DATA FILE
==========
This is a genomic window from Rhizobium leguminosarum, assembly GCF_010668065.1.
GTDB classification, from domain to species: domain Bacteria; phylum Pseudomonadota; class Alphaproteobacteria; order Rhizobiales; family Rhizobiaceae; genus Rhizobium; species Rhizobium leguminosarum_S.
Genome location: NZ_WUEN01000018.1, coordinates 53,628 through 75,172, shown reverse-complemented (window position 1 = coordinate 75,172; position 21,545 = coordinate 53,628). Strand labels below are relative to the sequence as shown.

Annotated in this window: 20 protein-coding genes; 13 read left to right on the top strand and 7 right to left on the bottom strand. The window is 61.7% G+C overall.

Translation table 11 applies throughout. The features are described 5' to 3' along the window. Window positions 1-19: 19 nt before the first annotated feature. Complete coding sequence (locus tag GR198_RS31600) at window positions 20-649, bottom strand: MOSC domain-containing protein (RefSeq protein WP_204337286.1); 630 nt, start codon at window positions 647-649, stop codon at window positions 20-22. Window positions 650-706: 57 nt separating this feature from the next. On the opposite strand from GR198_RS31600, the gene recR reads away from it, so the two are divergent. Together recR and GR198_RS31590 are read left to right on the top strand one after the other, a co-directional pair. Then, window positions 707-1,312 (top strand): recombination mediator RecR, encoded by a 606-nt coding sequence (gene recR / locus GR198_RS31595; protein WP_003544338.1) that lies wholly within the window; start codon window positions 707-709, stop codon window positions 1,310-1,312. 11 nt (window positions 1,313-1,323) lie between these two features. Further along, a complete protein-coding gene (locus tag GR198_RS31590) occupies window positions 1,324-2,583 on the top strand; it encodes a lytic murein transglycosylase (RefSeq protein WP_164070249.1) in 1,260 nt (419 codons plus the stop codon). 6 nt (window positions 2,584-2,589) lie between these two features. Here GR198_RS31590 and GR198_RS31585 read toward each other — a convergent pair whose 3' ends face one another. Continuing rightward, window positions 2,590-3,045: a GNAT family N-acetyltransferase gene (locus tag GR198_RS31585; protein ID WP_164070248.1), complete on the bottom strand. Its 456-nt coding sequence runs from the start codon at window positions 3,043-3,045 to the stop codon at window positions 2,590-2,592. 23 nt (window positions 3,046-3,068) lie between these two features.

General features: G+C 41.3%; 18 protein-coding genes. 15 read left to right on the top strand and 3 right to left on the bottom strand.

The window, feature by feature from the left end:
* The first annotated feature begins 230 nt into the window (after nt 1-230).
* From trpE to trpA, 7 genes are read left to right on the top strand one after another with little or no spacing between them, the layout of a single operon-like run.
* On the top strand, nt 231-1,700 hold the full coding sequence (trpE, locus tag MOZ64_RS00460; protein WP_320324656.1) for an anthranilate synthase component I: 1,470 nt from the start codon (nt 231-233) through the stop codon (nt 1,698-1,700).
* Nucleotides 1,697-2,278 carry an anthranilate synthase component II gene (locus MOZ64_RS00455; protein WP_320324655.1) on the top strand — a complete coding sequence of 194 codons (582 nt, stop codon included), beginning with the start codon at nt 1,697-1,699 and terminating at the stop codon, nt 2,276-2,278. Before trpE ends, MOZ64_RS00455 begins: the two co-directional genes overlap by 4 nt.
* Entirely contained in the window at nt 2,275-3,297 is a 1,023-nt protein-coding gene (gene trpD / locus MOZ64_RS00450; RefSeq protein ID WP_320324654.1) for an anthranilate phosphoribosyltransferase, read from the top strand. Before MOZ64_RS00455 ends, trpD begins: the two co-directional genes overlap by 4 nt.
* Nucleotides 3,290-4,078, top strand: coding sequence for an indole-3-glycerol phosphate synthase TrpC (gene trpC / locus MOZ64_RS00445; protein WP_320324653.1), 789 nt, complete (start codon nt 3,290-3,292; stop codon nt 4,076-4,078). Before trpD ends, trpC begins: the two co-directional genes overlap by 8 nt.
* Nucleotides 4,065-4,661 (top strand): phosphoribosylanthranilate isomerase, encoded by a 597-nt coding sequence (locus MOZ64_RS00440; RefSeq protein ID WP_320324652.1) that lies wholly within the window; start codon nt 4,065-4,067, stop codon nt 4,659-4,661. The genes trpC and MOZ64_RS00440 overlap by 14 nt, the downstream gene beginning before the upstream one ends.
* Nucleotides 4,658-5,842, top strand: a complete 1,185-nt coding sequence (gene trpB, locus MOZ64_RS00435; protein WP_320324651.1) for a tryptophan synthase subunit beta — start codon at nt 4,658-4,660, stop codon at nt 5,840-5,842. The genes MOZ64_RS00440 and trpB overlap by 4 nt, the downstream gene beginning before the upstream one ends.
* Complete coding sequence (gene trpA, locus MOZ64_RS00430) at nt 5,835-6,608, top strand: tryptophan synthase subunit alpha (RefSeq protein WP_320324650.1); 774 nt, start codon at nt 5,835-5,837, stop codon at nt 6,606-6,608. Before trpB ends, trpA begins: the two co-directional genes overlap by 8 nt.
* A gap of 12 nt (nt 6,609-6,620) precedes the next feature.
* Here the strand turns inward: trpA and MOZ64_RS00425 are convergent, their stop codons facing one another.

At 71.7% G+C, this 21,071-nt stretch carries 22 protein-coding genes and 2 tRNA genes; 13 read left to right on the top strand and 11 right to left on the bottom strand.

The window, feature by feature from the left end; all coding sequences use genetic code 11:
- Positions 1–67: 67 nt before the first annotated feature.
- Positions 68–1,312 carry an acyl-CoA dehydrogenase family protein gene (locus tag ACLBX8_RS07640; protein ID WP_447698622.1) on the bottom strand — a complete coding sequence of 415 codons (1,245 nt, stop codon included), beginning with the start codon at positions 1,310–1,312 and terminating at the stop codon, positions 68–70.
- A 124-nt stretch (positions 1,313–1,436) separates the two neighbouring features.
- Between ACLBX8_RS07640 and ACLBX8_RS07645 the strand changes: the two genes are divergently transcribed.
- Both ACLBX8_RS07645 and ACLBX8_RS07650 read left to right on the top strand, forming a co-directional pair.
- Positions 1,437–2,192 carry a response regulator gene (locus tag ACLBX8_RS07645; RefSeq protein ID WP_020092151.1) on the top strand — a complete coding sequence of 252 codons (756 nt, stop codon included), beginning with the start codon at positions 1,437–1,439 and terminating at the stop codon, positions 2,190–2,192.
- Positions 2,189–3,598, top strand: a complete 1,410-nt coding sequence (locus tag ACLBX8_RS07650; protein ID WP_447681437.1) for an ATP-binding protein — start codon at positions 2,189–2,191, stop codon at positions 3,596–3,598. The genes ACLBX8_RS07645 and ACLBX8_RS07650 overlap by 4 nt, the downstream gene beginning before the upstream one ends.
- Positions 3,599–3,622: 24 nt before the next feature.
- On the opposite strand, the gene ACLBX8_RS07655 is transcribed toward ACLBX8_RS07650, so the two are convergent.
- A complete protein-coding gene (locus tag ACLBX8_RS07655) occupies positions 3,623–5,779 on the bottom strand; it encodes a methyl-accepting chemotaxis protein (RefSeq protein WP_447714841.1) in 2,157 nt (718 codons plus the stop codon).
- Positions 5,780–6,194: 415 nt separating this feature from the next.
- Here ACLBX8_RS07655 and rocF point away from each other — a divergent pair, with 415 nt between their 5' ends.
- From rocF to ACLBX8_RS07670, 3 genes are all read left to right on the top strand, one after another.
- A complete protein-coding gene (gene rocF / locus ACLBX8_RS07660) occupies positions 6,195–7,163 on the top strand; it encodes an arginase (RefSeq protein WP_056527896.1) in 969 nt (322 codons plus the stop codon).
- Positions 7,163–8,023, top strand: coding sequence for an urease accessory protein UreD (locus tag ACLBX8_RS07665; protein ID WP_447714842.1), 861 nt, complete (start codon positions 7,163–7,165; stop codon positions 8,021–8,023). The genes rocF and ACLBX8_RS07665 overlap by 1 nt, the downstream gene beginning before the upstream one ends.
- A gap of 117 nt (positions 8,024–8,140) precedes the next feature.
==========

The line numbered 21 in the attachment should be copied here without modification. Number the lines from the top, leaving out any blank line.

- Positions 1–67: 67 nt before the first annotated feature.